Investigators say a post from the rapper's Twitter account told his more than 580,000 followers to call for an internship, but the number was for the Compton sheriff's station.
Officials said it compromised public safety. Phone lines were jammed for more than two hours, and people with real emergencies couldn't get through.
The Game, whose real name is Jayceon Terrell Taylor, apologized and said it was all a mistake.
"I'm sort of a reckless Tweeter, but I definitely won't have any police-involved Tweets. We not revisiting that because that was just a nightmare," Taylor told Eyewitness News.
The Game admitted the Tweet did come from someone on his team - but not from him.
"I was doing a photo shoot in Koreatown, downtown Los Angeles, and one of my boys picked up my phone and started Tweeting random numbers," he said.
He did take responsibility, saying, "Sometimes, man, it just happens like that, man. You got to fry the bigger fish and in this case, it was me."
"We have to take the responsibility and understand that we are role models and, you know, and not forget that, man, and just represent that well enough to not abuse the power of free speech," he added.
That power now comes with what's available in the social networking world.
Just a few weeks ago, DJ Kascade let his 92,000 Twitter followers know he'd be on Hollywood Boulevard hosting an impromptu block party to promote a movie. Thousands showed up, causing disruptions, violence and arrests.
Law enforcement has identified that, while social media is fun for society, it can be dangerous, too.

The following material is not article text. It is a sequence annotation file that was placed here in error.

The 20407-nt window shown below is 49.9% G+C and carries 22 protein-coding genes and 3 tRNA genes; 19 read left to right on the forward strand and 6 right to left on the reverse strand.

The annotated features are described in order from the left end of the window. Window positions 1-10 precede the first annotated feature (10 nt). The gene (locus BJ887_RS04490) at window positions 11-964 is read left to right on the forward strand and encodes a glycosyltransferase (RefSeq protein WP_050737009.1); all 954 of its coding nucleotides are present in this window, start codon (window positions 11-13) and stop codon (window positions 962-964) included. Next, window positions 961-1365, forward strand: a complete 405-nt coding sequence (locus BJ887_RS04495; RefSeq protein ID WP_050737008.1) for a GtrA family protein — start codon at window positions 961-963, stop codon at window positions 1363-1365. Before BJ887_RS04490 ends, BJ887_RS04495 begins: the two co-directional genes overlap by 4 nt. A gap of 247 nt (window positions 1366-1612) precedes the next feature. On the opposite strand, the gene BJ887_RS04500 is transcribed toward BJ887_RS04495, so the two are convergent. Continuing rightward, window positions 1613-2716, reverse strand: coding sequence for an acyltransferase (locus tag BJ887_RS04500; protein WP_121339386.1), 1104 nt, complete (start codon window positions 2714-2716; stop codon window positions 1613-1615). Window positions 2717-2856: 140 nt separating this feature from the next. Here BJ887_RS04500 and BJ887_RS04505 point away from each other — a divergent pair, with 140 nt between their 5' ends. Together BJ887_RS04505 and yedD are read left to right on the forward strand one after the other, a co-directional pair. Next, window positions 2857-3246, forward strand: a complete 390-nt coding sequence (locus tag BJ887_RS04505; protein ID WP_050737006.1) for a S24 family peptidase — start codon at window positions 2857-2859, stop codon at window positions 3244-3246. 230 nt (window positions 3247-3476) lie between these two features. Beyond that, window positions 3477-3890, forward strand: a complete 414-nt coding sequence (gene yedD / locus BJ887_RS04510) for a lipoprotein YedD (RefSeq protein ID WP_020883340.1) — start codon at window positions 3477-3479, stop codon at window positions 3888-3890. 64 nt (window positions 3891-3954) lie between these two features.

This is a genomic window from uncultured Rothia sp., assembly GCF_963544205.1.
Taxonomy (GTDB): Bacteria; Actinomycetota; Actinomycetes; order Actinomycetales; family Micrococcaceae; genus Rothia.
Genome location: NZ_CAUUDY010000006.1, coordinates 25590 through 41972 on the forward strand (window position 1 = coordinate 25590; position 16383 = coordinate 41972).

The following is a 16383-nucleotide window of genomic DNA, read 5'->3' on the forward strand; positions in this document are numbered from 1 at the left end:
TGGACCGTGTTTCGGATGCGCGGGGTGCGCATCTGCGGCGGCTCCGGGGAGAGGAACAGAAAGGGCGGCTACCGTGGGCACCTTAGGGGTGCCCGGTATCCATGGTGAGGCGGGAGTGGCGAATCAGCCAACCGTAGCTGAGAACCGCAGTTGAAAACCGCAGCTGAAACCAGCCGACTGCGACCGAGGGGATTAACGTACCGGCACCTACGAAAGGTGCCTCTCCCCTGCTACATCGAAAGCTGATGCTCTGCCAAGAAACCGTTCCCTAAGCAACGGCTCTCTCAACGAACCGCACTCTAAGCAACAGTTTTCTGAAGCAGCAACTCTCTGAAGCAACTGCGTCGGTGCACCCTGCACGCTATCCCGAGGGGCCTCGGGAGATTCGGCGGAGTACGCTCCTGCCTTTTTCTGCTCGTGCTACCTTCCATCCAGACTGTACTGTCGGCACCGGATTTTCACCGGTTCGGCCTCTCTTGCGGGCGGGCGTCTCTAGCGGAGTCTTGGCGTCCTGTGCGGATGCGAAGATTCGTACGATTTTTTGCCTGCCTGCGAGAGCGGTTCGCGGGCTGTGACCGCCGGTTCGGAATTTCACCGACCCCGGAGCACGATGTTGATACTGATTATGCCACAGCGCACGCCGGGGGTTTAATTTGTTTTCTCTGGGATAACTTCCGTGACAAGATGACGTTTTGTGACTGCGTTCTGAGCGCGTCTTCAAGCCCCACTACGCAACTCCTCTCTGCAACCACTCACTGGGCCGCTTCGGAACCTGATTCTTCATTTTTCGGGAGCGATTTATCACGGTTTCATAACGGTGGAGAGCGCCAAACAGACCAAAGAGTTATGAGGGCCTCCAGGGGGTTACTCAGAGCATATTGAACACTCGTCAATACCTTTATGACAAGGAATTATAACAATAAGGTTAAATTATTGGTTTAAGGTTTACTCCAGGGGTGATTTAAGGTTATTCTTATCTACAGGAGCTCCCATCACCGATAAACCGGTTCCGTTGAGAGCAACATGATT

"What we're working to do is to understand it better, to get a better grip on it and so we can be more effective to protect the people," Sheriff's Capt. Mike Parker said.
After consulting with the Los Angeles County District Attorney's Office, the Sheriff's Department decided not to press charges, saying the criminal investigation into the matter was closed.
The rapper said he has learned the power of social media from all of this.
"You just got to watch what you Tweet, man, because the social network is a lot bigger and a lot more powerful than I thought it was," the Game said. "I've been doing so much to turn my life around on a positive note, that it was just crazy that something so small could have such a negative effect on myself, my career, my family and my fan base."
He said this incident also made him realize just how loyal his fans are.
The rapper is moving on from the whole "Twittergate" incident. His latest musical release, "The R.E.D. Album," comes out Tuesday. He stressed that the Twitter episode was by no means a publicity stunt.